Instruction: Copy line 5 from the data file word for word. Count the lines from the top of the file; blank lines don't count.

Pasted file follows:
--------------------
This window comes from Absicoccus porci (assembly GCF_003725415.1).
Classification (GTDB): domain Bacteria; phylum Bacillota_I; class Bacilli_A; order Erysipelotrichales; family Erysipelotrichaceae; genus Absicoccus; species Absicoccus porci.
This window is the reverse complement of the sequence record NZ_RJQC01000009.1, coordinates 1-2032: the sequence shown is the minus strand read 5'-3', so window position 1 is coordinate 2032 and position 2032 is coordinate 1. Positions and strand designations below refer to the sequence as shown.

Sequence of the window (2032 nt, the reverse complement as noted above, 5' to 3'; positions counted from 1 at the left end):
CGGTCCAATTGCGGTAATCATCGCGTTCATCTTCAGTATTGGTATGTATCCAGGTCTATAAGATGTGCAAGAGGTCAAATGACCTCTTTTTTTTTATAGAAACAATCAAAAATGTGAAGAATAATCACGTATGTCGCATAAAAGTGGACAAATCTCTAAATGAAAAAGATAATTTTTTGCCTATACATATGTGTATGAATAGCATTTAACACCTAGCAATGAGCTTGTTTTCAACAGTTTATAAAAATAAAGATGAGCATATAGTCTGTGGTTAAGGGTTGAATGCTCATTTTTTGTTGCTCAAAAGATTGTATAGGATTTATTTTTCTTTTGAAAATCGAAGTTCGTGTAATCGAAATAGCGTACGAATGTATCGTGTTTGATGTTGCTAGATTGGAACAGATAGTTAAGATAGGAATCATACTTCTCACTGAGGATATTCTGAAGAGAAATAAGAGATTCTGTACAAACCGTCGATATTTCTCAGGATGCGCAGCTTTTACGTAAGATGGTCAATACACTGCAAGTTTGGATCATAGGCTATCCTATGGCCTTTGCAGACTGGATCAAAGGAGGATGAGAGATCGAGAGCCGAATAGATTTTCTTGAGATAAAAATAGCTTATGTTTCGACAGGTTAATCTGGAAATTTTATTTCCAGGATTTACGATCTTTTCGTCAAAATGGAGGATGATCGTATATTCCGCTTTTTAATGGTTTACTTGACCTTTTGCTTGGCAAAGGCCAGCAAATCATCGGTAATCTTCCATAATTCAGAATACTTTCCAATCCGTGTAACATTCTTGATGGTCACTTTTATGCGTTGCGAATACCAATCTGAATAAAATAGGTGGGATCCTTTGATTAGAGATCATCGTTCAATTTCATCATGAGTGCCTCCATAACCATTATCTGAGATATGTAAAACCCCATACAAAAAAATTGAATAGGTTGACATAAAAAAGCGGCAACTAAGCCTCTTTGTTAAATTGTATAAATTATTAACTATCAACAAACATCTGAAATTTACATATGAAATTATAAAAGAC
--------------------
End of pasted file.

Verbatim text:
CGGTCCAATTGCGGTAATCATCGCGTTCATCTTCAGTATTGGTATGTATCCAGGTCTATAAGATGTGCAAGAGGTCAAATGACCTCTTTTTTTTTATAGAAACAATCAAAAATGTGAAGAATAATCACGTATGTCGCATAAAAGTGGACAAATCTCTAAATGAAAAAGATAATTTTTTGCCTATACATATGTGTATGAATAGCATTTAACACCTAGCAATGAGCTTGTTTTCAACAGTTTATAAAAATAAAGATGAGCATATAGTCTGTGGTTAAGGGTTGAATGCTCATTTTTTGTTGCTCAAAAGATTGTATAGGATTTATTTTTCTTTTGAAAATCGAAGTTCGTGTAATCGAAATAGCGTACGAATGTATCGTGTTTGATGTTGCTAGATTGGAACAGATAGTTAAGATAGGAATCATACTTCTCACTGAGGATATTCTGAAGAGAAATAAGAGATTCTGTACAAACCGTCGATATTTCTCAGGATGCGCAGCTTTTACGTAAGATGGTCAATACACTGCAAGTTTGGATCATAGGCTATCCTATGGCCTTTGCAGACTGGATCAAAGGAGGATGAGAGATCGAGAGCCGAATAGATTTTCTTGAGATAAAAATAGCTTATGTTTCGACAGGTTAATCTGGAAATTTTATTTCCAGGATTTACGATCTTTTCGTCAAAATGGAGGATGATCGTATATTCCGCTTTTTAATGGTTTACTTGACCTTTTGCTTGGCAAAGGCCAGCAAATCATCGGTAATCTTCCATAATTCAGAATACTTTCCAATCCGTGTAACATTCTTGATGGTCACTTTTATGCGTTGCGAATACCAATCTGAATAAAATAGGTGGGATCCTTTGATTAGAGATCATCGTTCAATTTCATCATGAGTGCCTCCATAACCATTATCTGAGATATGTAAAACCCCATACAAAAAAATTGAATAGGTTGACATAAAAAAGCGGCAACTAAGCCTCTTTGTTAAATTGTATAAATTATTAACTATCAACAAACATCTGAAATTTACATATGAAATTATAAAAGAC